LOUISVILLE, Ky. (WHAS11) -- After 20 years in local schools Dr. Marty Pollio will soon be making the move to the JCPS central office, and if you want an idea of his plans for the district, look no further than Doss High School.
Dr. Marty Pollio learned his organizational skills while he was a manager under Bobby Knight at Indiana University, and he has translated that from the court to the classroom.
Since the moment he was hired Marty Pollio has said he wants to keep it simple and let teachers teach.
Two years ago, students say they felt like just another number at Doss High School.
"No one was serious about the classes,” said Allexis Sprinkle. “There were people roaming the halls. Basically, it was like a party school."
These same students say that changed the day that Marty Pollio took over as principal.
"Before Dr. Pollio came, I was pretty bad,” said Kenneth Thomas. “I was pretty bad. He came and I decided to turn over a new leaf. I started fresh and started making good grades. I got my GPA, and my ACT score up."
"When I walk in a classroom and see that kid actually being passionate about what they're doing, immersed in the work, and engaged, that is the greatest satisfaction,” said Dr. Marty Pollio.
Students credit Dr. Pollio with changing the culture at Doss by giving them more opportunities for things like dual credit, but Pollio says the real credit goes to the teachers.
"Having teachers that teach students that teach students the way they would want their children to be treated, and taught on a daily basis, is critical,” said Pollio.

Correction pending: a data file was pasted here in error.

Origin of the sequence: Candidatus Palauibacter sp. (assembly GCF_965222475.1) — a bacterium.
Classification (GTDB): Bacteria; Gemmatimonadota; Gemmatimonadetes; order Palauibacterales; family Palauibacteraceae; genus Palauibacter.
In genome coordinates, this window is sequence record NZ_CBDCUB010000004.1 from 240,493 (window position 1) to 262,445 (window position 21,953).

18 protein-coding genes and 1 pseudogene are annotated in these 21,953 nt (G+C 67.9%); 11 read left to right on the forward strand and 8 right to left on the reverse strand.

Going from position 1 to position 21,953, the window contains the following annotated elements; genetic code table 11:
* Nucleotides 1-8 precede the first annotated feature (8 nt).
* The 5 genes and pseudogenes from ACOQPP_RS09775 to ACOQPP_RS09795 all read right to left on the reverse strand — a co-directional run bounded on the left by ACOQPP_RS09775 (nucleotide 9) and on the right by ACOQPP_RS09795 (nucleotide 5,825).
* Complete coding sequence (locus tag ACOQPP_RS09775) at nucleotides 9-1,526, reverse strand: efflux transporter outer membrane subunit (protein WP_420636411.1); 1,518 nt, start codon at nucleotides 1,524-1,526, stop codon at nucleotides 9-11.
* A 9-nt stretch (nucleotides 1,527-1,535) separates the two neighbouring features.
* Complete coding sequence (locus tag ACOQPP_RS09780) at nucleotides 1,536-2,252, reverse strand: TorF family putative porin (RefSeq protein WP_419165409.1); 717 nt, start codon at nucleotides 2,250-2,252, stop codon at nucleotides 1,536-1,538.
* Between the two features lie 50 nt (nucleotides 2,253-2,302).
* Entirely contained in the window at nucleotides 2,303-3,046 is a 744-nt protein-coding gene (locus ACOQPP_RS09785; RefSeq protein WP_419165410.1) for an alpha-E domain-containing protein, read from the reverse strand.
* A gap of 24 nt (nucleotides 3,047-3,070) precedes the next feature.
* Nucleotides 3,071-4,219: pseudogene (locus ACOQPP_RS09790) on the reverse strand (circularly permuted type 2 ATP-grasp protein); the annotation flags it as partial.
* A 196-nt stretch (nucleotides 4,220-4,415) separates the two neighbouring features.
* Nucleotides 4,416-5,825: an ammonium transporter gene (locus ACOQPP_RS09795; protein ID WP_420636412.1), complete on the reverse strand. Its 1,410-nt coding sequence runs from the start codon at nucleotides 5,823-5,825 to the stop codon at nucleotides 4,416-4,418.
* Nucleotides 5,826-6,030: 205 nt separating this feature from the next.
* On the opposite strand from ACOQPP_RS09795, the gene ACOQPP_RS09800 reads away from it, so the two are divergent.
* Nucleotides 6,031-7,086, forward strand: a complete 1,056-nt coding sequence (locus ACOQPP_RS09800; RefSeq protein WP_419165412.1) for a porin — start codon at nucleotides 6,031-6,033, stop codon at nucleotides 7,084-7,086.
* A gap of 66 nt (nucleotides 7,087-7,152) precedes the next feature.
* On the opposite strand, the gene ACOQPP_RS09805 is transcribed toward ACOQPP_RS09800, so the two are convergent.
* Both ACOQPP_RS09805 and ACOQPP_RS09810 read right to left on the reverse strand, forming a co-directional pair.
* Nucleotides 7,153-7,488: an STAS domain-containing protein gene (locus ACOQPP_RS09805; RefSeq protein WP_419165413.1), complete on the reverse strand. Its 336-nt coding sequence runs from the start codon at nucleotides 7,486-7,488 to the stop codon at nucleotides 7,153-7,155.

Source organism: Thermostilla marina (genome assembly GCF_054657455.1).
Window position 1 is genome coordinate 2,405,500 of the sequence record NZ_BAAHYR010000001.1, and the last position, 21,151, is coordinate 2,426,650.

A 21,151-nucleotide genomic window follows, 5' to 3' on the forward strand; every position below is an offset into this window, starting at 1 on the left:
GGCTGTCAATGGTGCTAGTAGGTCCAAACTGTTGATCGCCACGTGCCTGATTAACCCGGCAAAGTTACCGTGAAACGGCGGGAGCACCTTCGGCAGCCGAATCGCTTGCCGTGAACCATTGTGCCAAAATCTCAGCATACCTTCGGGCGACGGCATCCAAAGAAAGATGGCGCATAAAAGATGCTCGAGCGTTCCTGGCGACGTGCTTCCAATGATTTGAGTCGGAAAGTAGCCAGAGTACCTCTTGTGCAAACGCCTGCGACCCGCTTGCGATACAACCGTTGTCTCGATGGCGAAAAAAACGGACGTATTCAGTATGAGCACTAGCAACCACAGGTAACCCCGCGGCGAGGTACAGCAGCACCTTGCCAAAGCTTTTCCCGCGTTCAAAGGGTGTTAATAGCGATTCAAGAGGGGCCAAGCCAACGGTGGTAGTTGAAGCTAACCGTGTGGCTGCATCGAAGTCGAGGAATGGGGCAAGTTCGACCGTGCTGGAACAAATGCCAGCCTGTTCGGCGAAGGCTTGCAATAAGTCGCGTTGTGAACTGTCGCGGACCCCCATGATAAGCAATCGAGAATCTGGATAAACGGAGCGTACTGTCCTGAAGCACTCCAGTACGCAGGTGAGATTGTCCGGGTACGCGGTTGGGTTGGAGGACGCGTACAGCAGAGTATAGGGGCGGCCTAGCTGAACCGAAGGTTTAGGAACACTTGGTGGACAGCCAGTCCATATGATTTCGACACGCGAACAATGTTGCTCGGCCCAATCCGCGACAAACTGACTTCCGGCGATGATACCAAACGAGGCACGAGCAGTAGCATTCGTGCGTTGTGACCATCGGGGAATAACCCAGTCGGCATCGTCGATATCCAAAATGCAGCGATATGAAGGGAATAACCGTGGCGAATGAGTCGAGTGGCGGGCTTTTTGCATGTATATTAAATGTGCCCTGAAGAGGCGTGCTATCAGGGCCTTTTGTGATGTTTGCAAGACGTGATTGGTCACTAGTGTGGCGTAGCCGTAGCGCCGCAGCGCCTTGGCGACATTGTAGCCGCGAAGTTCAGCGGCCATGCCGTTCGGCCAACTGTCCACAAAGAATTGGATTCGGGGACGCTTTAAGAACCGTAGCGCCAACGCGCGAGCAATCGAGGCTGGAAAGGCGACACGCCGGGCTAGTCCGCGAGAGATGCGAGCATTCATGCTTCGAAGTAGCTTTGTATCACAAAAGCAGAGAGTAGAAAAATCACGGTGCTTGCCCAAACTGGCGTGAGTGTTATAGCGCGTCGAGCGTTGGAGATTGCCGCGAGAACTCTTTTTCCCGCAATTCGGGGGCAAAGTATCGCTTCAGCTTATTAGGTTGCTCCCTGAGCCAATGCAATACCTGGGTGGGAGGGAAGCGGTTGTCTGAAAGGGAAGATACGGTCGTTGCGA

"They care a lot, and they're not just here to teach,” said Stephon Franklin. “We can build bonds with teachers, and we can express ourselves to them and they're here for us."
That's something that Pollio hopes to carry with him to his new role as the interim superintendent of JCPS where he plans to be visible in the district's 150+ schools.
"All too often, the common occurrence is that adults are too far removed from schools,” said Pollio.
But will this approach work in the state's largest district?
The students at Doss believe they already know the answer.
"I think it's a great thing for him and JCPS as well,” said Sprinkle. “Coming to Doss he changed a lot of things, and made Doss better."
"If he can make that atmosphere throughout Jefferson County it will be a better place to be overall,” said Kristine Zsigray.
Of course, the elephant in the room for JCPS is the ongoing state audit which Dr. Pollio is familiar with.
Doss was audited by the state last November, and Dr. Pollio says just like in that situation he plans to use the state's findings as a roadmap for improvement.